Apple Computers Influence on Popular Culture Term Paper

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Apple Computers Influence on Popular Culture

Apple Computer, Inc. is recognized worldwide for creating powerful solutions that are based on user-friendly personal computers, servers, peripherals, software, personal digital assistants and Internet content (Apply Pp). Headquartered in Cupertino, California, Apple is an innovator in the information industry and a leader in multimedia technologies (Apple Pp). It develops, manufactures, licenses and markets solutions, products, technologies and services for business, education, consumer entertainment, scientific and engineering and government customers in roughly one hundred and fifty countries (Apple Pp). Apple has had a profound influence on popular culture. Macintosh users are not just users, they are devotees, who use the computer to express their beliefs on the relationship between technology and society, for they believe the Mac is not simply an object by which to think, it is a spiritual path to a future where technology and humans co-exist in harmony (Lam Pp).

As opposed to other computers, Mac users emphasize that Macintosh computers do not 'fight back' (Lam Pp). These enthusiasts believe that computer technology will help improve humanity and to them the Mac symbolizes a spiritual passage to an utopian future, tying its followers together (Lam Pp). They even view it in evangelistic terms. The first Apple was the forbidden fruit of the Tree of Knowledge with which one taste sent all of mankind into the great current History (Lam Pp). The second Apple belongs to Isaac Newton and symbolizes mankind's entry into the age of modern science (Lam Pp). And according to Jean-Louis Gassee, the "Apple Computer symbol was not chosen purely at random, it represents the third Apple, the one that widens the paths of knowledge leading toward the future" (Lam Pp).

Critics and commentators have long acknowledge Apple's pioneer role in the computer industry and its unique culture established by its founders (Lam Pp). For example, R.X. Cringely, writes that "alone among microcomputer makers of the 1970's, the people of Apple saw themselves as not just making boxes or making money, they thought of themselves as changing the world" (Lam Pp). In fact, the co-founder of Apple Computer, Steve Jobs, is usually portrayed as a prophetic figure that brings an intensive religious fervor to his design team (Lam Pp). Former CEO of Apple, John Shculley describes "it was almost as if there magnetic fields, some spiritual force, mesmerizing people...It was nearly a cult environment" (Lam Pp). S. Turkle in her book, "The Second Self: Computers and the Human Spirit," explained that the computer culture in its early stage emphasized the mastery of complicated computer programming (Lam Pp). Then in the mid-1990's a new 'musical' culture of computing developed in which computers are viewed as "tools we sue to write, to design, to play with ideas and shapes and images," thus, subsequently "a new set of intellectual and emotional associations with computers were developed" (Lam Pp).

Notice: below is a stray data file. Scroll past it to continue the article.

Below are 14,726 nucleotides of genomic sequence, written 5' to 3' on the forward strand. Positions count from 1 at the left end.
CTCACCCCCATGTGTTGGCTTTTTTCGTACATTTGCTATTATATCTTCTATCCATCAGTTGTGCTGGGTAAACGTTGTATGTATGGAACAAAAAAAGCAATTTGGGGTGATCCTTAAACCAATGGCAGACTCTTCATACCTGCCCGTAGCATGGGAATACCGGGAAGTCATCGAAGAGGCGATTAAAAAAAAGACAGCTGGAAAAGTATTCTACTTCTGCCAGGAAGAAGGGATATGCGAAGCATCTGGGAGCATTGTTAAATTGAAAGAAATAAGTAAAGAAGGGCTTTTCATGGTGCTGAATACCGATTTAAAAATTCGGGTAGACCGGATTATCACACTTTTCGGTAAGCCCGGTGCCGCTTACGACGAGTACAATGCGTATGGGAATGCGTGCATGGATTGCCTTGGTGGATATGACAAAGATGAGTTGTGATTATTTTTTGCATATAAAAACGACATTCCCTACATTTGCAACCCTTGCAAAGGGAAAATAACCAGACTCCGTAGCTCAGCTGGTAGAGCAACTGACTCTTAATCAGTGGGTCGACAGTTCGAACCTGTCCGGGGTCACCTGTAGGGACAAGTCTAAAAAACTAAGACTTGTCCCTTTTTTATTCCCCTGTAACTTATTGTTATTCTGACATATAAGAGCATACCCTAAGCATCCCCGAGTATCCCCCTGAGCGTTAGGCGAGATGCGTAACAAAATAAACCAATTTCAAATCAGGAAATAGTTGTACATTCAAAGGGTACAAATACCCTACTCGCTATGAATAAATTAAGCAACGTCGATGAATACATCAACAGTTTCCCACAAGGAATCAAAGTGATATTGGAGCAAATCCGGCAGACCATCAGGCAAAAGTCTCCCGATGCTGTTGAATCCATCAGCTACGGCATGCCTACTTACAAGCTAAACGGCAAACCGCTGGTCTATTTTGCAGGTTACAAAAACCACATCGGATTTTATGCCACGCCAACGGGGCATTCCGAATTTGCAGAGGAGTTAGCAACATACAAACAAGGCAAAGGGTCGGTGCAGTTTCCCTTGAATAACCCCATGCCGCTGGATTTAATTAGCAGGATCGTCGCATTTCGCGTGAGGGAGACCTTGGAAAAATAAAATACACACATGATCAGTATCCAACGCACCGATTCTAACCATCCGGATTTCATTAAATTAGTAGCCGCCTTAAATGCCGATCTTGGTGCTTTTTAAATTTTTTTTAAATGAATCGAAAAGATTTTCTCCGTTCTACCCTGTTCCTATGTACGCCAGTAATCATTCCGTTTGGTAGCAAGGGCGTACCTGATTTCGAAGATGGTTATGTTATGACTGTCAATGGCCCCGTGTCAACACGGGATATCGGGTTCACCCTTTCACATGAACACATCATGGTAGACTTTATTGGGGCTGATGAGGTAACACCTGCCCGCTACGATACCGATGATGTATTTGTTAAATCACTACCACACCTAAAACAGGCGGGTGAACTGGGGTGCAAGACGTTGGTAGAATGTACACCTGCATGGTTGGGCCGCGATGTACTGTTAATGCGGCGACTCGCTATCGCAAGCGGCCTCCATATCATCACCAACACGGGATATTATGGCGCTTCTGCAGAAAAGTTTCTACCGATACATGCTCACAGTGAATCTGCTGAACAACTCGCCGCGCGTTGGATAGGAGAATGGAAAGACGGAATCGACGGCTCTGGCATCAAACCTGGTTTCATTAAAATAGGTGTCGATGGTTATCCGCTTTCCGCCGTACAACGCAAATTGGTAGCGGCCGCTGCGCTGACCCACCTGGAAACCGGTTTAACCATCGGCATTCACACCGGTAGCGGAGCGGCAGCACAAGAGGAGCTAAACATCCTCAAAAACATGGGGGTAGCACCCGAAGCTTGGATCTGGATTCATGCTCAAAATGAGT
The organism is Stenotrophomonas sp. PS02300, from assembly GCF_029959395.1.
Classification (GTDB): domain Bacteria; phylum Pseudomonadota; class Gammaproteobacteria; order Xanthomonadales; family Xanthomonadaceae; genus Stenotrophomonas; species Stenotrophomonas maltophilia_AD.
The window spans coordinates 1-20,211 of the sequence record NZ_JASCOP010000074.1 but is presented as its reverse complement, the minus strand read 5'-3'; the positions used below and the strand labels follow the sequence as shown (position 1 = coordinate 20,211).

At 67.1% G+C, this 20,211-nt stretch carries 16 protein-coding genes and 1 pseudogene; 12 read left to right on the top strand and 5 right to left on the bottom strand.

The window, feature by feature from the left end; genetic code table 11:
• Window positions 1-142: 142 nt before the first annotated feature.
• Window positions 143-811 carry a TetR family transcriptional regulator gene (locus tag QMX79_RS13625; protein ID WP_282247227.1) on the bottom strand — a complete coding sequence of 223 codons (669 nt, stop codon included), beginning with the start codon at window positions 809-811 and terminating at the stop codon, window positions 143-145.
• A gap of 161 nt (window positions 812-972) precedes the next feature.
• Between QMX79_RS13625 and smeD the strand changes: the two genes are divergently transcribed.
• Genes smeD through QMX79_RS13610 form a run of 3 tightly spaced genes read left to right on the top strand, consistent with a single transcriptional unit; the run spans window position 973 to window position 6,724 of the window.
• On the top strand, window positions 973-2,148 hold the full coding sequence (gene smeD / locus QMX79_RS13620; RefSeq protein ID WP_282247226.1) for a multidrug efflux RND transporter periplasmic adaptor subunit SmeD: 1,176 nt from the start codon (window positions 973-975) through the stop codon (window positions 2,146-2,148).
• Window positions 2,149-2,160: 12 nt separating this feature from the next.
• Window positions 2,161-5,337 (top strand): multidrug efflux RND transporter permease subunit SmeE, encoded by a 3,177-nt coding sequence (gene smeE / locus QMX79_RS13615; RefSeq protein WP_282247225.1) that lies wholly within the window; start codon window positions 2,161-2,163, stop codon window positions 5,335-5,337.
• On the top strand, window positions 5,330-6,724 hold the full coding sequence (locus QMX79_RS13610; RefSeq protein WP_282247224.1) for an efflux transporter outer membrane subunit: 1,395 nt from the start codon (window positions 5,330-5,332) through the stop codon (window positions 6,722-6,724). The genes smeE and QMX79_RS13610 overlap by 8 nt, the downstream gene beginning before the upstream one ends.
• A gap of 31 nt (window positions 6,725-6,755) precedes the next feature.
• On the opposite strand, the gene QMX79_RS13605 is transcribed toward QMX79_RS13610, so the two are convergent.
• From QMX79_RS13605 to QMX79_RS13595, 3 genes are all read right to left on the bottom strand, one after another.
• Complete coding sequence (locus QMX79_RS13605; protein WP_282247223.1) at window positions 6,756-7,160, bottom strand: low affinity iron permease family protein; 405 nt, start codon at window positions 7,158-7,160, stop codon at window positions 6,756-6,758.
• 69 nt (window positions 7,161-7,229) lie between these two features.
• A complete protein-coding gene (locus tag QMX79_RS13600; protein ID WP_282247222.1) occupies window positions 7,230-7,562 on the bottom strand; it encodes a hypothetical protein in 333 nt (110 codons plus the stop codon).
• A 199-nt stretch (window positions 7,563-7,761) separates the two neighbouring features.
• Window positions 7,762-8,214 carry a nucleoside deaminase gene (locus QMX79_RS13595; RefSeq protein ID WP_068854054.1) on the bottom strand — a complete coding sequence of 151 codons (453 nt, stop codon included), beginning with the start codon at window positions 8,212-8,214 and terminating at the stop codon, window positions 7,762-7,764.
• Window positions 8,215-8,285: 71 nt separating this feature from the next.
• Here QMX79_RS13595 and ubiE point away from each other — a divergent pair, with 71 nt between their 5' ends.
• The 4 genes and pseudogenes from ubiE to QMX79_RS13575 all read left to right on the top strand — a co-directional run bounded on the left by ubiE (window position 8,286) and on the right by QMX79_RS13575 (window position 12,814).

And Apple played a major role in this change of the computer culture (Lam Pp).

What characterizes the history of Apple and its users is their sense of community (Lam Pp). Apple employees thought of themselves as part of a counterculture in the computer industry and that there should be a partnership between the computer and its users where human creativity could flourish (Lam Pp). Charles Piller of MacWorld, writes, "the people who created the Macintosh viewed themselves as saving humanity from the mediocrity and colorlessness of other computers," they were rebels and nonconformists and Mac users thought of themselves the same way (Lam Pp).

Apple's "1984" award winning commercial introducing the Macintosh computer to the world, which aired during…

Sources Used in Document:

Works Cited

Piller, Charles. "Macintosh Mystique." Macworld. February 1, 1994; Pp.

Apple Advertising Takes Top Honors in Major Industry Awards." PR Newswire.

July 31, 1996; Pp.

Lam, Pui-Yan. "May the Force of the Operating System be with You: Macintosh

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